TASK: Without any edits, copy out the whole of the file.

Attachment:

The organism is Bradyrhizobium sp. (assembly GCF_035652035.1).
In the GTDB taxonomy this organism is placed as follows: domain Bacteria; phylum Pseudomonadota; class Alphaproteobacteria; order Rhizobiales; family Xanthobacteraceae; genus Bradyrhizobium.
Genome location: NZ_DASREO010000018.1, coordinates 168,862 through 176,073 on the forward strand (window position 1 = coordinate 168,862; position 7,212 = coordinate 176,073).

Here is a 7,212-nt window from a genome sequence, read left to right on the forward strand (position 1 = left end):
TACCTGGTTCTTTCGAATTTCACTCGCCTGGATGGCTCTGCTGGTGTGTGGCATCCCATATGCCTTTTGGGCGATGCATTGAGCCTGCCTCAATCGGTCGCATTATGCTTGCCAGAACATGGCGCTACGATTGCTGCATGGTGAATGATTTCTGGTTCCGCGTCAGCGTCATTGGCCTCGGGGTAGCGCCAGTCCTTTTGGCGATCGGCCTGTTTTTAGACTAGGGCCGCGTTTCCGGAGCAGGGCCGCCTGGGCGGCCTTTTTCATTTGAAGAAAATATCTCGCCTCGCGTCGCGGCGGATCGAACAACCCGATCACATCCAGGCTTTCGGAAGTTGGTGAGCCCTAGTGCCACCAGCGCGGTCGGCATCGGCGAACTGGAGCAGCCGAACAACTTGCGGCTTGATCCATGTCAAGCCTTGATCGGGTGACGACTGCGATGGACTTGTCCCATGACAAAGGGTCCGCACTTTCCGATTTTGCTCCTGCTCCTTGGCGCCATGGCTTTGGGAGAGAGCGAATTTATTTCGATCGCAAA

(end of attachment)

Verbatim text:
The organism is Bradyrhizobium sp. (assembly GCF_035652035.1).
In the GTDB taxonomy this organism is placed as follows: domain Bacteria; phylum Pseudomonadota; class Alphaproteobacteria; order Rhizobiales; family Xanthobacteraceae; genus Bradyrhizobium.
Genome location: NZ_DASREO010000018.1, coordinates 168,862 through 176,073 on the forward strand (window position 1 = coordinate 168,862; position 7,212 = coordinate 176,073).

Here is a 7,212-nt window from a genome sequence, read left to right on the forward strand (position 1 = left end):
TACCTGGTTCTTTCGAATTTCACTCGCCTGGATGGCTCTGCTGGTGTGTGGCATCCCATATGCCTTTTGGGCGATGCATTGAGCCTGCCTCAATCGGTCGCATTATGCTTGCCAGAACATGGCGCTACGATTGCTGCATGGTGAATGATTTCTGGTTCCGCGTCAGCGTCATTGGCCTCGGGGTAGCGCCAGTCCTTTTGGCGATCGGCCTGTTTTTAGACTAGGGCCGCGTTTCCGGAGCAGGGCCGCCTGGGCGGCCTTTTTCATTTGAAGAAAATATCTCGCCTCGCGTCGCGGCGGATCGAACAACCCGATCACATCCAGGCTTTCGGAAGTTGGTGAGCCCTAGTGCCACCAGCGCGGTCGGCATCGGCGAACTGGAGCAGCCGAACAACTTGCGGCTTGATCCATGTCAAGCCTTGATCGGGTGACGACTGCGATGGACTTGTCCCATGACAAAGGGTCCGCACTTTCCGATTTTGCTCCTGCTCCTTGGCGCCATGGCTTTGGGAGAGAGCGAATTTATTTCGATCGCAAA